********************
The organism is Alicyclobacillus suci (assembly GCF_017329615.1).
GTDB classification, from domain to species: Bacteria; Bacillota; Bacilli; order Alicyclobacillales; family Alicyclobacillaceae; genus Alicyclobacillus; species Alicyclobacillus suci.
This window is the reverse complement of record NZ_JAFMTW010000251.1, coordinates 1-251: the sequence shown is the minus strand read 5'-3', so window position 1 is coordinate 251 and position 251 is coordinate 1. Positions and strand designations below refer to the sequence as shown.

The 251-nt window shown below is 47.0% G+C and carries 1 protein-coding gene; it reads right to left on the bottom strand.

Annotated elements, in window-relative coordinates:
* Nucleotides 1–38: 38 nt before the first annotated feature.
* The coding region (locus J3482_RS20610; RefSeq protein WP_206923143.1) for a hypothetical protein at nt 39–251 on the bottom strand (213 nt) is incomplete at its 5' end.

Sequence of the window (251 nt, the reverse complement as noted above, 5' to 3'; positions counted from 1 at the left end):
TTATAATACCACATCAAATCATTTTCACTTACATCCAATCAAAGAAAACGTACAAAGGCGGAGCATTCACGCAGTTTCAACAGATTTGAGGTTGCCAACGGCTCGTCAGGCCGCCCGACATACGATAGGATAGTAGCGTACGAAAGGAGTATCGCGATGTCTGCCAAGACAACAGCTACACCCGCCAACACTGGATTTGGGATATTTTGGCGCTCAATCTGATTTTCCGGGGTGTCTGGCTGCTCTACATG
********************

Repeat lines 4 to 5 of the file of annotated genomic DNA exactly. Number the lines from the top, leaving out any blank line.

The 251-nt window shown below is 47.0% G+C and carries 1 protein-coding gene; it reads right to left on the bottom strand.

Annotated elements, in window-relative coordinates: